IMF Survey: Bosnia and Herzegovina: On the Road to EU Accession
November 12, 2008
- Door opened to EU membership after 12 years of successful reform
- Getting ready for EU accession will be difficult at time of global economic turmoil
- Complex political setup complicates decision making
A new agreement signed by Bosnia and Herzegovina opens the door to membership of the European Union (EU).
But after years of solid growth and sound policies the country has to prepare for EU accession during a time of global economic crisis.
Bosnia and Herzegovina signed a Stabilization and Association Agreement (SAA) with the EU on June 16, 2008, opening the door for EU membership. This agreement represents a watershed for the country. It marks the end of a period of about twelve years, during which the country made significant strides toward rebuilding its economy after the ravages of the 1992-95 war.
But the new agreement also means that after years of economic growth underpinned by sound macroeconomic policies, reforms in key sectors, and a favorable external environment, Bosnia and Herzegovina is facing a fresh test: how to get ready for EU accession at a time of extreme turmoil in the world economy
Achievements so far
Bosnia and Herzegovina has made great strides. Postwar reconstruction and expanded public consumption and investment have boosted living standards, with real wages rising 44 percent between 2000 and 2007. The country's currency board has been instrumental in bringing down inflation to a level close to that of the euro area (see Chart 1). The banking system has been largely privatized, and international reserves have been boosted substantially.
But economic imbalances have begun to emerge, with capital inflows and rapid credit expansion increasingly driving the domestic demand boom. The current account deficit rose to 12.7 percent of GDP in 2007, and is set to widen further in 2008.
Until now, the real effective exchange rate has been stable, and export growth has remained strong (see Chart 2). But inflation accelerated to 10 percent in July 2008. While this largely reflects the effects of global food and energy price shocks, underlying inflation has crept up as well, to about 4 percent. A procyclical fiscal policy has added to these imbalances.
Bosnia and Herzegovina also lags other countries in the region when it comes to creating a friendly business climate. At close to 50 percent of GDP, the public sector is large, and many companies still need restructuring. Privatization has been uneven, and the labor market is characterized by high, mostly structural, unemployment (amounting to 23 percent of the labor force) and low participation rates.
The complex political system complicates decision making. The Dayton Peace Agreement created two largely autonomous entities, Republika Srpska (RS) and the Croat-Bosniak Federation of Bosnia and Herzegovina (Federation) divided into 10 largely ethnic cantons, all held together by a central government (State) with a limited mandate. This structure leads to the duplication of many domestic policy functions and weakens incentives for cooperation.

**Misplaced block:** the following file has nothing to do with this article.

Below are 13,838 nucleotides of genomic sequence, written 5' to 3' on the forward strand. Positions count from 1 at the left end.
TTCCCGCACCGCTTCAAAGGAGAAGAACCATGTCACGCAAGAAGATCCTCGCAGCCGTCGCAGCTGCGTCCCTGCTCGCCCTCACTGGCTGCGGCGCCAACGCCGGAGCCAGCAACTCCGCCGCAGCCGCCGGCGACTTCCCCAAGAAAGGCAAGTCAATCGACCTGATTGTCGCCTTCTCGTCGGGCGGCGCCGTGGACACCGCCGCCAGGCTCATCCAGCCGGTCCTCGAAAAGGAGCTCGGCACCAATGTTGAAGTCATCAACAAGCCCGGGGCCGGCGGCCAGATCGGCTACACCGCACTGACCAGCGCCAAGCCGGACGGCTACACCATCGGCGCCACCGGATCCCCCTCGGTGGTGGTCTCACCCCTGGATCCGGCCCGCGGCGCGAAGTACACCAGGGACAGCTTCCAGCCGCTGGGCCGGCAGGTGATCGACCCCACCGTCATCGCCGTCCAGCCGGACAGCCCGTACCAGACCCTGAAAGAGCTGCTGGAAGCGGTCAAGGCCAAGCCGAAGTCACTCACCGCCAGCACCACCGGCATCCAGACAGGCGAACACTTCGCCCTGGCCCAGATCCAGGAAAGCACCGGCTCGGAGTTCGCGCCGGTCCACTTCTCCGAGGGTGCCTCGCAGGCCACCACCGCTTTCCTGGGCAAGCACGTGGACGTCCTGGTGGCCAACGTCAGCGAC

Partly cloudy outlook
The need to reduce Bosnia and Herzegovina's vulnerabilities has become even more urgent because of the global financial crisis. Deterioration in the financial health of European banks active in Bosnia and Herzegovina, and a marked slowdown in Europe pose risks for a small, open economy.
For now, the impact of the crisis has been limited. The central bank moved quickly to loosen reserve requirements, allowing commercial banks to meet a sudden surge in deposit withdrawals and helping to restore public confidence unsettled by a spate of negative economic news from abroad.
But there are signs of tightening financial conditions for foreign banks active in the country, which could lead to a scaling back of lending. Some slowing of credit growth would in fact be welcome, as it would help cool domestic demand, but an abrupt halt in foreign lending could undermine growth and external stability. The projected decline in export prices relative to import prices will add to pressures on the current account, raising concerns about external competitiveness (see Chart 3).
Doing the right thing at home
The IMF's recent country assessment focused on the need to safeguard macroeconomic stability and strengthen the supply side of the economy. Domestic demand will need to be reined in to contain inflation and reduce the current account deficit.
Because of its currency board, Bosnia and Herzegovina cannot use monetary policy to lean against rising demand, which means it must use fiscal and income policies instead. Aiming for a balanced budget would ensure fiscal sustainability and would be a simple rule to follow in Bosnia Herzegovina's complex political and economic setting.
Keeping public wage increases in check will also be important: public wages directly affect the overall fiscal position, and set the tone for wage setting in the rest of the economy. On the structural front, top priorities include restructuring the corporate sector, streamlining business regulation, strengthening the rule of law (including by reforming the judicial system and reducing the backlog of cases), and making government smaller and more efficient.
All this adds up to an ambitious policy agenda. To make it happen, closer policy coordination will be needed. Although domestic political tensions have frequently distracted governments from the task of policy reform, there have been encouraging signs this year. The Fiscal Council (a body charged with coordination of fiscal policy) has been established, and agreement has been reached on a permanent indirect revenue allocation formula. And the recently signed SAA promises to become a catalyst for a renewed push for reform.
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